The Economy in Portugal
Portugal has become a diversified and increasingly service-based economy since joining the European Community—the EU’s predecessor—in 1986.
The economy had grown by more than the EU average for much of the 1990s, but fell back in 2001-08, and contracted 2.5% in 2009, before growing 1.3% in 2010. But GDP fell again in 2011, as the government implemented austerity measures. GDP per capita stands at roughly two-thirds of the EU-27 average.
Portugal also has been increasingly overshadowed by lower-cost producers in Central Europe and Asia as a destination for foreign direct investment, in part because its rigid labor market hindered greater productivity and growth.
However the government has enacted several measures to introduce more flexibility into the labor market, and, this, along with steps to reduce high levels of public debt, could make Portugal more attractive to foreign investors. The government reduced the budget deficit from 10.1% of GDP in 2009 to 4.5% in 2011, an achievement made possible only by the extraordinary revenues obtained from the one-time transfer of bank pension funds to the social security system.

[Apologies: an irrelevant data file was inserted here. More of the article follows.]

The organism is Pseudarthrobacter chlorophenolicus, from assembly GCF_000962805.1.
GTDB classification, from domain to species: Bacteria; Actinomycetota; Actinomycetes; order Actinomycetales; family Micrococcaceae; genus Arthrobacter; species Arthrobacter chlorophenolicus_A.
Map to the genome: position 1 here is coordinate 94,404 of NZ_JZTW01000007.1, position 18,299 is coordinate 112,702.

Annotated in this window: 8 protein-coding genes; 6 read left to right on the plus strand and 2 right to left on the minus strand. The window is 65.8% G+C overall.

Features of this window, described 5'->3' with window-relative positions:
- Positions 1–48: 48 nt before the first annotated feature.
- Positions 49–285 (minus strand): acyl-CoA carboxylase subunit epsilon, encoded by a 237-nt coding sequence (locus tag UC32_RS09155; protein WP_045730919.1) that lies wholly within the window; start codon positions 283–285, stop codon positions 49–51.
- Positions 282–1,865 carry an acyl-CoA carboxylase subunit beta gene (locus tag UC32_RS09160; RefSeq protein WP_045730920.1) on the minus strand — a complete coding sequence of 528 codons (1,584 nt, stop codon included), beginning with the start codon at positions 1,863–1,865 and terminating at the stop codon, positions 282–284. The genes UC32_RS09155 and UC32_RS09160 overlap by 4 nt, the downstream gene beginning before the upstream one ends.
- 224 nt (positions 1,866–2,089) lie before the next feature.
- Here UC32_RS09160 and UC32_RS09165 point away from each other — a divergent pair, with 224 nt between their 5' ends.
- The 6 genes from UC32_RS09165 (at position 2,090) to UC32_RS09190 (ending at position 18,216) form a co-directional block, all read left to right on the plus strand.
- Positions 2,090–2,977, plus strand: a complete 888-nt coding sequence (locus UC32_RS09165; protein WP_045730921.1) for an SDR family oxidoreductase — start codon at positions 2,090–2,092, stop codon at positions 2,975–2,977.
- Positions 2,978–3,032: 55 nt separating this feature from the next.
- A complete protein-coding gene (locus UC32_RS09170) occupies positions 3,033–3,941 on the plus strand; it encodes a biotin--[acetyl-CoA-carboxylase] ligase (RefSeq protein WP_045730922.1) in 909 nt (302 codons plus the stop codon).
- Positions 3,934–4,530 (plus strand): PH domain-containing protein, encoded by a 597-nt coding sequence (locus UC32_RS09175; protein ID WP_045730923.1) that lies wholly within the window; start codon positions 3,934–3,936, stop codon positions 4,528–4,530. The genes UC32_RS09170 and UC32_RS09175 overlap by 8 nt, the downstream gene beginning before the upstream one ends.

The budget deficit worsened in 2012 as a sharp reduction in domestic consumption took a bigger bite out of value-added tax revenues while rising unemployment benefits increased expenditures more than anticipated.
Labor force: 5.223 million (2015 est.)
Labor force by occupation:
- Agriculture: 8.6%
- Industry: 23.9%
- Services: 67.5% (2014 est.)
Exports: $57.2 billion (2015 est.)
Export commodities: Agricultural products, food products, wine, oil products, chemical products, plastics and rubber, hides, leather, wood and cork, wood pulp and paper, textile materials, clothing, footwear, machinery and tools, base metals.
Imports: $66.44 billion (2015 est.)
Import commodities: Agricultural products, chemical products, vehicles and other transport material, and optical and precision instruments, computer accessories and parts, semi-conductors and related devices, oil products, base metals, food products, and textile materials.
Source: CIA The World Factbook